humanitarian comms

Who Cares? Polis panel debate on public perceptions of humanitarian aid

In a world of disasters and suffering brought to your living room every night or to your laptop every second, who cares? When you see an advert by Action Aid or a leaflet from Oxfam what you do? How do you react when Angelina Jolie or Bono asks for your money or attention for starving children in Africa? We […]

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November 2nd, 2011|Development, Media|1 Comment|

A Virtual Civil Society?

If you walk down the corridors of most development organisations you will see the words ‘civil society’ on many of the name-plates screwed to the office doors. Comforting words engraved on nice solid plaques. But what does it mean? This is not an academic debate. I used to think that civil society meant all the non-commercial, non-governmental organisations that live […]

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Europe’s double-standards on freedom for Libya (guest-blog)

The intervention in Libya has been portrayed in Europe as part of Western support for emerging democracies in north Africa and the Middle East. Yet, are there double-standards at work when it comes to dealing with one consequence of political upheaval: refugees? POLIS Silverstone scholar Marco Scalvini has been looking at Libya and Tunisia from an Italian/French perspective.     […]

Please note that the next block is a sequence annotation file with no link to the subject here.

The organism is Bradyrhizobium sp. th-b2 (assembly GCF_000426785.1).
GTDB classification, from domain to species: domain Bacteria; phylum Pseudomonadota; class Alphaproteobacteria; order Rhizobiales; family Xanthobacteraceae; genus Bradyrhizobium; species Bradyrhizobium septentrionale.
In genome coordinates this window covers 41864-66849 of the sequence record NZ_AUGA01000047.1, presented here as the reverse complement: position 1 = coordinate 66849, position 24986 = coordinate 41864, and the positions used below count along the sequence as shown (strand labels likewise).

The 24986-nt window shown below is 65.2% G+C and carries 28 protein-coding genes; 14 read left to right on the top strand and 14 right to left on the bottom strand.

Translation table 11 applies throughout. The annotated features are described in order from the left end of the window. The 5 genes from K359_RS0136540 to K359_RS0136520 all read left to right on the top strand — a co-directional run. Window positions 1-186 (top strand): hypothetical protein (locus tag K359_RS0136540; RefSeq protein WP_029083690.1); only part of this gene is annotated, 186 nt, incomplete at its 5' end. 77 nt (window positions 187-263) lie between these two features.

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The worst censor is the self (guest blog)

Censorship is a notoriously difficult thing to measure because of its inherent secretive nature and self-censorship even more so.   While working at one of the larger international organizations in Damascus, Syria, Amanda Nunn was able to glean an insight into how this affects even the most banal articles she wrote for the agency’s website. Having lived and worked in […]

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Why don’t people act when they know about suffering? (guest-blog)

Thanks to modern media everyone in Britain knows that there are people suffering from famine, war and deprivation around the world. From Haiti to Australia they are shown the suffering – so why don’t they do anything? “It is striking how little we know about how the public makes sense of humanitarian communication, and what happens in the gap between […]

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